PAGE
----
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Bullish Price Sequence

--Spain Ready For QE End
--Catalonia, Trade Tensions, Brexit Could Pose Threat
By Silvia Marchetti
     MADRID (MNI) - Spain's economy will weather the end of European Central
Bank quantitative easing and a rise in interest rates so long as the government
maintains fiscal discipline and Catalan tensions remain subdued, Bank of Spain
sources told MNI.
     In an exclusive interview the sources said that while monetary policy
normalisation shouldn't damage growth, any fiscal indiscipline could amplify the
effects of ECB interest rate hikes from the second half of 2019. The comments
came after Spain's new Socialist government boosted its 2018 fiscal deficit
forecast to 2.7% of GDP, from 2.2%, and its 2019 forecast to 1.8% from 1.3%.
     Economic recovery over the past three years has boosted the country's
resilience, the sources said, noting how the ECB's "very gradual" normalisation
process had helped limit "undesirable market reactions and abrupt changes in
financial conditions."
     "In this context, and also taking into account the cyclical position of the
Spanish economy, it is hard to anticipate any significant setback to growth and
fiscal targets in the next few years derived from monetary policy actions," the
sources stressed.
     In its latest quarterly report, the Bank of Spain estimated that a 100 bps
rise in short- and long-term interest rates would increase government net
interest payments by 0.3% of GDP, and corporate payments by 0.35% of GDP.
     "In the case of the general government, given the predominance of
long-term, fixed-rate financing, the impact of an interest rate rise on its net
interest burden would be quite gradual," the sources said. Businesses would be
more sensitive to increases in the short end of the yield curve, reflecting the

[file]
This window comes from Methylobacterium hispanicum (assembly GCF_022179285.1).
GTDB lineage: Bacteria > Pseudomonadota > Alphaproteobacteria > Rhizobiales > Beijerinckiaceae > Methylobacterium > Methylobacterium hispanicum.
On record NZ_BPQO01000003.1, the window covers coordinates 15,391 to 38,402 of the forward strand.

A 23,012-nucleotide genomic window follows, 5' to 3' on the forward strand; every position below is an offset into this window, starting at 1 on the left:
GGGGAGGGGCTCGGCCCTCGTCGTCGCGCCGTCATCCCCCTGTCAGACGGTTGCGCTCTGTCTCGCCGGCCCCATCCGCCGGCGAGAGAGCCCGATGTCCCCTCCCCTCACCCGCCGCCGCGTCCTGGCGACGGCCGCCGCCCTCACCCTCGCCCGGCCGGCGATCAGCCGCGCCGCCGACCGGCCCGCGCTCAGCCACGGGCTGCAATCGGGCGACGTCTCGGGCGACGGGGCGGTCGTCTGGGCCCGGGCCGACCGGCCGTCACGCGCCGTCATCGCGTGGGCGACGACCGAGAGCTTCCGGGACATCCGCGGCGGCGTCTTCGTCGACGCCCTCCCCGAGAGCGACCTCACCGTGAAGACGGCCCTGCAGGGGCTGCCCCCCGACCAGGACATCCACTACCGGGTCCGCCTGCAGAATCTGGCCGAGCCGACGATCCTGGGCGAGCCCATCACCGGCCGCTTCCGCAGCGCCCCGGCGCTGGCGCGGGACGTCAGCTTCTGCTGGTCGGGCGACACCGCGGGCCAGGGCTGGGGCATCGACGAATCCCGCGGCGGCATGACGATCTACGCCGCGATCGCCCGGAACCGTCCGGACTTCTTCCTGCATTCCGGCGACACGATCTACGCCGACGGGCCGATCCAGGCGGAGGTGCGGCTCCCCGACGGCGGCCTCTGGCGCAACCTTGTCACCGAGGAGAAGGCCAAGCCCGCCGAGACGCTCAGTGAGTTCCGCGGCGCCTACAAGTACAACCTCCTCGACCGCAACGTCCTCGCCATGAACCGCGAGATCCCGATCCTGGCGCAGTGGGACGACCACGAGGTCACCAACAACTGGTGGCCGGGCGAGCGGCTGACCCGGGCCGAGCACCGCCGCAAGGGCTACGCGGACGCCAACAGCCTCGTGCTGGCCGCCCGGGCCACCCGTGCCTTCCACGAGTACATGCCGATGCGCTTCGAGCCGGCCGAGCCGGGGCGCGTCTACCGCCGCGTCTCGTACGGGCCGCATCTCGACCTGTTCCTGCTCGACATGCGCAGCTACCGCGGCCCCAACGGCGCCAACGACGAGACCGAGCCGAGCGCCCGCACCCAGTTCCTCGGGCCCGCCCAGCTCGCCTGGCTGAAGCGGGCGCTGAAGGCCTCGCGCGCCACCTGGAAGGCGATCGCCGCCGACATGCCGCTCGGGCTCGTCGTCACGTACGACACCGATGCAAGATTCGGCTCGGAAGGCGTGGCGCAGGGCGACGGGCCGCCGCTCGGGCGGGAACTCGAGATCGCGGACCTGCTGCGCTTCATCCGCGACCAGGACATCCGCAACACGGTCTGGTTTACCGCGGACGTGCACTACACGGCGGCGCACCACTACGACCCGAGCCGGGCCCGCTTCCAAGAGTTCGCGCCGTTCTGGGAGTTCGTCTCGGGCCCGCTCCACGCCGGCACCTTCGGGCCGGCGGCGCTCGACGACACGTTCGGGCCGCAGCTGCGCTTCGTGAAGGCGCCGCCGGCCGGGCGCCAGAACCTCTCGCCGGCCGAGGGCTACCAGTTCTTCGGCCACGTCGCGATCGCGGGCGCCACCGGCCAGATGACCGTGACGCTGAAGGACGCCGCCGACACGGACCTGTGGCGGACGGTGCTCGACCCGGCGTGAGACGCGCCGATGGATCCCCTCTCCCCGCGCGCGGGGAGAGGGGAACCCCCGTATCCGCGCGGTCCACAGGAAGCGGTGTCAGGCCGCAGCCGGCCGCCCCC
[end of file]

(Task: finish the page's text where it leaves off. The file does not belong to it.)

prevalence of floating rate, near-dated maturity financing.
     Growth risks are broadly balanced in the near term. But the fiscal deficit,
at 3% of GDP in 2017, and the public debt-to-GDP ratio of close to 100% are
"still at significantly high levels" and need be reduced in the short term.
     "Structural reforms are needed, as the economy still presents elements of
vulnerability, including high public indebtedness and the still-high net debtor
position of the nation, despite the recent current account surpluses," the
sources said.
     Further "downside risks could stem from a resurgence of tension in
Catalonia, which may negatively affect consumer and investor confidence" with a
follow-through impact on the overall economy.
     A harsher-than-expected Brexit and global trade disputes could also sap
economic performance, though on a smaller scale.
     However the overall outlook remains positive.
     Despite monetary normalisation, Spain's expansion is expected to continue
over coming years, after slowing but still strong growth rates since 2015.
     "The economy has become more competitive and resilient, partly due to the
impact of a number of structural reforms during the crisis, in a context in
which a significant progress has been made in correcting some of the prevailing
macro-financial imbalances," the sources noted
     Key factors, they said, were private sector deleveraging and the
achievement of persistent current account surpluses.
     Steps in the broader eurozone, including progress towards banking union and
the strengthened role of the European Stability Mechanism, are also contributing
to helping avoid "episodes of financial fragmentation in the euro area," the
sources said.
--MNI London Bureau; tel: +44 203-586-2225; email:
--MNI London Bureau; +44208-865-3829; email:
[TOPICS: M$X$$$,MC$$$$,MT$$$$,MX$$$$,M$$EC$]